His column on Beck's exit from Fox news is heavy on emotion, light on facts, devoid of logic, and saturated with hypocrisy and an Orwellian urge to rewrite history.
Glenn Beck, Fox end dark, nasty cable era today
Controversial host leaves a legacy of reckless, divisive speech behind
One of the things that sets professional journalists apart from the unwashed masses is their appreciation of nuance and their rejection of of simplistic black and white thinking.
I am glad to see Beck leaving Fox News today, and I do not have one good thing to say about him -- or Fox for giving him this pulpit.
OK, maybe Zurawik is right that. Maybe Beck is way out there with Hitler, Stalin, and serial killers. Unadulterated evil with no redeeming characteristics. But i doubt it. Even if i knew nothing of Beck I'd still question Zurawik's conclusions because the case he presents is so laughably weak.
Our outraged critic leads off by blaming Beck for our climate of incivility even when Beck is the victim of boorish, intolerant behavior:
I wonder why he found it surprising that he and his family were not embraced by a crowd at Bryant Park when they attended an outdoor film showing there recently...
Our betters in the MSM love to lecture us about the necessity to tolerate unpopular speech. But Zurawik's comments makes one wonder about their sincerity. Apparently, some unpopular speech deserves to be met with open hostility; We show our tolerance by acting intolerant. Black is white, up is down.
Of course, it is unfortunate if what he says happened did happen. But given his reckless on-air attacks on the president of the United States and others, I do not think he should be surprised by any hostility he encounters in his off-air life.
Our intrepid critic-- a made member of the MSM-- does not know what happened in Bryant Park. But he has his doubts.
what we mainly have is Beck's tearful on-air account during Tuesday's show of what happened to him and his family. And Beck is not exactly my idea of a reliable narrator.
An honest man might do a little digging before he accuses someone of lying. We naive amateurs assume that journalists are paid to 'get to the bottom of the story.' (Actually most of us no longer assume that, but the MSM keeps telling us that's what they do.)
It's not too hard to find evidence that supports Beck's account. It must be fairly easy because even bloggers could do it.
What we see here is the political utility of journalistic agnosticism. As long as Zurawik does not know what happened to Beck and his family then he can slyly suggest that Beck is lying.
The rest of his bill of particulars is equally dishonest. For instance, he trots out Van Jones as a victim of the insidious Beck.
He called one of Obama's senior aides, Van Jones, a communist, and he went after him day after day after day for one stretch on his show, using rhetoric straight out of the ugly McCarthy era of the 1950s.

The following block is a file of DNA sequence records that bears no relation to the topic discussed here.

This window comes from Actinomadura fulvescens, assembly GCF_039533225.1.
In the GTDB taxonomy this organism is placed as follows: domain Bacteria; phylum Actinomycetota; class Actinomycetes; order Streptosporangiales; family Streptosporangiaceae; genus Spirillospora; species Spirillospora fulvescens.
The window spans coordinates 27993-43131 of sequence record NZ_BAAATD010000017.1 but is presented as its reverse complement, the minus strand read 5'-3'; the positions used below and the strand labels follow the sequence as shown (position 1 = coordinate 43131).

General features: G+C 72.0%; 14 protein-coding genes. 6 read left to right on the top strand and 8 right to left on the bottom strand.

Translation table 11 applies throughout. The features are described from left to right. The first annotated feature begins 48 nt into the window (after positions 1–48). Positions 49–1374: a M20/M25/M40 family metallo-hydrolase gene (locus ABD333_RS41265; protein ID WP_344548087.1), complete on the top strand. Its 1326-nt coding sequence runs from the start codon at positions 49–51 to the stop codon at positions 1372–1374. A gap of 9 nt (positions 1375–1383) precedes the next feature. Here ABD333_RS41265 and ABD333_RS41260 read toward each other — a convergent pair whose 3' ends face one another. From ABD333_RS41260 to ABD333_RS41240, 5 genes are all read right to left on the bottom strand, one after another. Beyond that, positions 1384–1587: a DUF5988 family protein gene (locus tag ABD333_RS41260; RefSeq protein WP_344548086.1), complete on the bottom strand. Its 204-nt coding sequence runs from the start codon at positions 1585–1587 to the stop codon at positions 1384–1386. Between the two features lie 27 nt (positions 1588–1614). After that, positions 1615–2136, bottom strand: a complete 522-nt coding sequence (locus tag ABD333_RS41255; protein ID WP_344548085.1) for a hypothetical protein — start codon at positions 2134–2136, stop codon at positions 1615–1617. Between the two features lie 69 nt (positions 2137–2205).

Which just goes to prove that Barbara Olson was exactly right:
In our political culture, the incantation of "McCarthyism" serves as a kind of permanent restraining order on legitimate inquiries about the political past of people on the Left.
Before Beck called Van Jones a communist, Van Jones called himself a communist
Jones had planned to move to Washington, DC, and had already landed a job and an apartment there. But in jail, he said, "I met all these young radical people of color -- I mean really radical, communists and anarchists. And it was, like, 'This is what I need to be a part of.'" Although he already had a plane ticket, he decided to stay in San Francisco. "I spent the next ten years of my life working with a lot of those people I met in jail, trying to be a revolutionary." In the months that followed, he let go of any lingering thoughts that he might fit in with the status quo. "I was a rowdy nationalist on April 28th, and then the verdicts came down on April 29th," he said. "By August, I was a communist."
If McCarthyism is bad because the Tailgunner accused innocent people of being communists, then it is absurd to invoke his name when it come to the Beck-Van Jones story.
Or is now an act of lese-majeste to tell the truth about Obama's czars?
In Z-world, calling Van Jones a communist was an act of unparallelled depravity. It is much worse calling the president a fascist war criminal.
Zurawik claims that Beck's reporting was "as nasty and dirty" as anything that took place during the 1950s blacklist. Yet, at the heart of the blacklist was the attempt to silence unpopular reporters and entertainers by pressuring their sponsors. Beck did not do that; the allies and associates of Van Jone tried to do that to Beck. In his sputtering, unthinking rage our esteemed critic hopes we won't remember that.
I've never been a big fan of Beck. I think even conservatives can find plenty to criticize about his show. Thoughtful criticism is essential to reasoned discourse. Zurawik wants us to believe that he is a defender of such discourse and that his attack on Beck was a necessary part of that defense. In the end, though, his column can best be described by the epithets he hurled at Beck: "ugly," "paranoid," "angry", "reckless", "hateful", "off-the-wall".
Maybe Pogo was right-- Zurawik has met the enemy and he is him.